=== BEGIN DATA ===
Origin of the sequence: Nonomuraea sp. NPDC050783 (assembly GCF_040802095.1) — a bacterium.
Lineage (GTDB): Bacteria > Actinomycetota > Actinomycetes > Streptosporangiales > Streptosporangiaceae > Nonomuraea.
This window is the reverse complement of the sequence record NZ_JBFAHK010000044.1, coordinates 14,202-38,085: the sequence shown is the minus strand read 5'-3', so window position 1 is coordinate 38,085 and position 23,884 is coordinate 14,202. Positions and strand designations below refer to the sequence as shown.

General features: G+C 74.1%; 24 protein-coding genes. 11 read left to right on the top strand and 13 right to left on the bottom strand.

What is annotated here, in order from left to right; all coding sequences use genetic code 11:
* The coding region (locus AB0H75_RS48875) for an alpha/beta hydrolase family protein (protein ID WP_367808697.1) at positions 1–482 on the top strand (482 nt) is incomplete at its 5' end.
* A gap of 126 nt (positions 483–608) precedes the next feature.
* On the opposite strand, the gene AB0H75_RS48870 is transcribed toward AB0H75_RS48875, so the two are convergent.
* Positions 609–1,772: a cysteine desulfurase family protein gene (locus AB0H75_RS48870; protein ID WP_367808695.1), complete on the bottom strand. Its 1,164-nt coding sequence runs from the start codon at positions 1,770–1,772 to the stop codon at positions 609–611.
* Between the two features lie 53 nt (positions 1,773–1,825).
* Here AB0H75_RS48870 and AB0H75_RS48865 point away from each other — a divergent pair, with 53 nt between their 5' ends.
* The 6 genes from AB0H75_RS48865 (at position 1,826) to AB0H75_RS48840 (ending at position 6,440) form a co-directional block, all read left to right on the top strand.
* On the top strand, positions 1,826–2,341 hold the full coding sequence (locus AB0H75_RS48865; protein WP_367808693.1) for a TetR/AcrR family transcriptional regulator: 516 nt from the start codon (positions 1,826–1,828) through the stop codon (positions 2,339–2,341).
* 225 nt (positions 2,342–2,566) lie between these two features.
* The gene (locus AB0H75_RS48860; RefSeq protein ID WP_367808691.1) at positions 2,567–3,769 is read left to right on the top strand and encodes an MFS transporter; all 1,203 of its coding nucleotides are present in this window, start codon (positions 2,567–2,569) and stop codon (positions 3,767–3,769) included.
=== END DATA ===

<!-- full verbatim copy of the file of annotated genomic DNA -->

Origin of the sequence: Nonomuraea sp. NPDC050783 (assembly GCF_040802095.1) — a bacterium.
Lineage (GTDB): Bacteria > Actinomycetota > Actinomycetes > Streptosporangiales > Streptosporangiaceae > Nonomuraea.
This window is the reverse complement of the sequence record NZ_JBFAHK010000044.1, coordinates 14,202-38,085: the sequence shown is the minus strand read 5'-3', so window position 1 is coordinate 38,085 and position 23,884 is coordinate 14,202. Positions and strand designations below refer to the sequence as shown.

General features: G+C 74.1%; 24 protein-coding genes. 11 read left to right on the top strand and 13 right to left on the bottom strand.

What is annotated here, in order from left to right; all coding sequences use genetic code 11:
* The coding region (locus AB0H75_RS48875) for an alpha/beta hydrolase family protein (protein ID WP_367808697.1) at positions 1–482 on the top strand (482 nt) is incomplete at its 5' end.
* A gap of 126 nt (positions 483–608) precedes the next feature.
* On the opposite strand, the gene AB0H75_RS48870 is transcribed toward AB0H75_RS48875, so the two are convergent.
* Positions 609–1,772: a cysteine desulfurase family protein gene (locus AB0H75_RS48870; protein ID WP_367808695.1), complete on the bottom strand. Its 1,164-nt coding sequence runs from the start codon at positions 1,770–1,772 to the stop codon at positions 609–611.
* Between the two features lie 53 nt (positions 1,773–1,825).
* Here AB0H75_RS48870 and AB0H75_RS48865 point away from each other — a divergent pair, with 53 nt between their 5' ends.
* The 6 genes from AB0H75_RS48865 (at position 1,826) to AB0H75_RS48840 (ending at position 6,440) form a co-directional block, all read left to right on the top strand.
* On the top strand, positions 1,826–2,341 hold the full coding sequence (locus AB0H75_RS48865; protein WP_367808693.1) for a TetR/AcrR family transcriptional regulator: 516 nt from the start codon (positions 1,826–1,828) through the stop codon (positions 2,339–2,341).
* 225 nt (positions 2,342–2,566) lie between these two features.
* The gene (locus AB0H75_RS48860; RefSeq protein ID WP_367808691.1) at positions 2,567–3,769 is read left to right on the top strand and encodes an MFS transporter; all 1,203 of its coding nucleotides are present in this window, start codon (positions 2,567–2,569) and stop codon (positions 3,767–3,769) included.